Game Rigging Guidelines

For complete procedures on how to rig a character, see About Character Rigging.

The following is a list of general guidelines to keep in mind when rigging your character. As you're planning the character rig for your game, keep in mind the style of the character, and create your custom colour palette. However, there are some limitations to consider if you plan to extract the game data:

  • Set your Harmony scene to be a square resolution (e.g. 1024 x 1024). You can do this in the Scene Setting dialog box—see Scene Settings Dialog Box.
  • Draw the art on the Line Art and Colour Art layers only. The information contained in the Overlay and Underlay will not be exported to Unity. It is however safe for using as a reference layer, just not anything that will be exported.
  • Create rigs in the Timeline view only. The Node view can have complex connections that are not always interpreted well by game engines.
  • Nudge layers in Z space if you need to reorder layers. However, significant Z offsets are not supported within a character rig.
  • Make every layer in your game engine a separate scene in Harmony. If you have two characters at different depths, put them in separate scene files.
  • Character rigs in groups at the root level of your Harmony scene will render to a single plane in Unity, but use separate sprite sheet and animation data sets. Keep this in mind for scenes in which you may have more than one character interacting with each other.
  • Don’t use any effects. Effects like colour overrides are not interpreted by game engines. Use only direct hierarchy, drawing swaps, and keyframe animation.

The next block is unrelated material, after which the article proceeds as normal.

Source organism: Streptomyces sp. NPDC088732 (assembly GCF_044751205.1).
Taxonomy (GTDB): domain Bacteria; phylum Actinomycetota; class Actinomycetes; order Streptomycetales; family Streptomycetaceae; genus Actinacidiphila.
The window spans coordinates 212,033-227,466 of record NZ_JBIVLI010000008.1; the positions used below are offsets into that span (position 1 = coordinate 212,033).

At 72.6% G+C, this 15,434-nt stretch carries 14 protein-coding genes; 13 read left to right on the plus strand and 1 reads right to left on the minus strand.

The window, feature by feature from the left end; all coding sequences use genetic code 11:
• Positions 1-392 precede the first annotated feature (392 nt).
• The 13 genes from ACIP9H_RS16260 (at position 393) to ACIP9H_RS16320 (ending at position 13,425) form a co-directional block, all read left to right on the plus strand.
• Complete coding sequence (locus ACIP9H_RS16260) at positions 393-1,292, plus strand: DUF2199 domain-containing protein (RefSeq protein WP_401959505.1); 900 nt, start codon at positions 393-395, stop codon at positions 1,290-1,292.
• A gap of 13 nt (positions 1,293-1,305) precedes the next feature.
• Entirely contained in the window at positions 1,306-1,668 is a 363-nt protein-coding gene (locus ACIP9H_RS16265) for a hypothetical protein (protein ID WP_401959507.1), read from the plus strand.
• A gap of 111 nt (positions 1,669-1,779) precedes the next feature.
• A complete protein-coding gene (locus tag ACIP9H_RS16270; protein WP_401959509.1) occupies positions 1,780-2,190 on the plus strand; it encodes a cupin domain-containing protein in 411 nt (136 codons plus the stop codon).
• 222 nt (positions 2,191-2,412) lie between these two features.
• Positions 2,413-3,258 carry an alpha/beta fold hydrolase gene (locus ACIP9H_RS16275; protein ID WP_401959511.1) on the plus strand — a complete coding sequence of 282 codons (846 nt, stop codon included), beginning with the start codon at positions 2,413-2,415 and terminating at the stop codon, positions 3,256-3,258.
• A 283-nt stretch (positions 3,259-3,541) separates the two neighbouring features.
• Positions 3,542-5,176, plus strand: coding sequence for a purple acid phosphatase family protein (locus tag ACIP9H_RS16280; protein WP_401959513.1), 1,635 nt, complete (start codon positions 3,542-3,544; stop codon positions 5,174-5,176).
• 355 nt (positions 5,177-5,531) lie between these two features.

• Don’t use 3D space. If you want to set things up in 3D space, you can do this when you get to your game engine.
  • Set your pivot points on Peg layers using the Rotate tool to set the pivot on the entire layer. Peg pivots are recommended over drawing pivots. You should also set the pivot points on your drawing layers, even if you don’t animate on them, as this will allow you to retrieve the information later on in the game engine if you need to put a locator on a drawing layer.
  • Don’t use Morphing. This is not yet supported in game engines.
  • Both Morphing and Deformations can be used and then baked out to individual drawings. These drawings will then show up as new drawings in your sprite sheet. Be wary of doing this too often as it will increase your texture space!
  • For your pegs, when you animate, use Bezier curves and set them to Separate. If you use 3D Path, it’s heavier than Separate.
  • Be mindful of where you put your character before exporting. The master pivot of your exported game object will be the center of your Harmony scene (0,0).
  • Be sure to have a Display at the end of your hierarchy.

Keeping these tips in mind will allow you to create a tight, efficient 2D game character in Harmony while taking advantage of all the great tools.

Here are some things you should do:

  • Create a simple parent-child relationship hierarchy in the Timeline view.
  • Use peg layers to contain keyframe animation data, set to Separate Position.
  • Use drawing layers to draw on, creating new drawings when needed.
  • Use the Rotate tool to set the pivot points on the peg layers.
  • Name your layers properly so if you need to fetch a specific layer’s pivot point later on in the game engine, you can easily recognize the layer you need. If you have a top-level Group A, which has a child group inside it (Group B), and the drawing layer is a child of Group B, then the drawing layer is exported as A_B_DrawingLayer.
  • Set your anchors and props, see—Setting Anchors and Props.

You can use any of the drawing tools you want: Pencil and Brush tools, textured lines, solid areas, and gradients. Each individual drawing will be rendered out and assembled into a sprite sheet later.

NOTE Because the Unity game engine does not support Unicode characters, it is recommended to avoid using it in scenes intended for games.